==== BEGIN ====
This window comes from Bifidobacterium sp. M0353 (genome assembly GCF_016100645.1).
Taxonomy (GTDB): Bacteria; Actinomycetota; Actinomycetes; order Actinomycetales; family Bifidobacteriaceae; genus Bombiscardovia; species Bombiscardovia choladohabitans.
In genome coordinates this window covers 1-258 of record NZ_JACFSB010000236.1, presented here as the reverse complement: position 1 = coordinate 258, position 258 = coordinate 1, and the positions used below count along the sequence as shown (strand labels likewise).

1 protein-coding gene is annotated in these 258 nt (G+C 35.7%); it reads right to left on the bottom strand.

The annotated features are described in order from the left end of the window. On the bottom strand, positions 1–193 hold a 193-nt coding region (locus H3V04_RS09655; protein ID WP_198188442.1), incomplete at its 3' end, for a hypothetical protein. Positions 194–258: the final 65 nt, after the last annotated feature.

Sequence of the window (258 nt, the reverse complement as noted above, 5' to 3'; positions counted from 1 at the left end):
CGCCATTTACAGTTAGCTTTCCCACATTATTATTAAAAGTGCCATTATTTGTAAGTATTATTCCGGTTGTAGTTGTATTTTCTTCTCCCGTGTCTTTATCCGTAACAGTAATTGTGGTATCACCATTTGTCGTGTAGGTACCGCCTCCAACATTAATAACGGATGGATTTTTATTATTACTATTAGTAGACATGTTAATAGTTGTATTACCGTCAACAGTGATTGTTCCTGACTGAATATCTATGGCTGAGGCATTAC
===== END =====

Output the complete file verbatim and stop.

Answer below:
This window comes from Bifidobacterium sp. M0353 (genome assembly GCF_016100645.1).
Taxonomy (GTDB): Bacteria; Actinomycetota; Actinomycetes; order Actinomycetales; family Bifidobacteriaceae; genus Bombiscardovia; species Bombiscardovia choladohabitans.
In genome coordinates this window covers 1-258 of record NZ_JACFSB010000236.1, presented here as the reverse complement: position 1 = coordinate 258, position 258 = coordinate 1, and the positions used below count along the sequence as shown (strand labels likewise).

1 protein-coding gene is annotated in these 258 nt (G+C 35.7%); it reads right to left on the bottom strand.

The annotated features are described in order from the left end of the window. On the bottom strand, positions 1–193 hold a 193-nt coding region (locus H3V04_RS09655; protein ID WP_198188442.1), incomplete at its 3' end, for a hypothetical protein. Positions 194–258: the final 65 nt, after the last annotated feature.

Sequence of the window (258 nt, the reverse complement as noted above, 5' to 3'; positions counted from 1 at the left end):
CGCCATTTACAGTTAGCTTTCCCACATTATTATTAAAAGTGCCATTATTTGTAAGTATTATTCCGGTTGTAGTTGTATTTTCTTCTCCCGTGTCTTTATCCGTAACAGTAATTGTGGTATCACCATTTGTCGTGTAGGTACCGCCTCCAACATTAATAACGGATGGATTTTTATTATTACTATTAGTAGACATGTTAATAGTTGTATTACCGTCAACAGTGATTGTTCCTGACTGAATATCTATGGCTGAGGCATTAC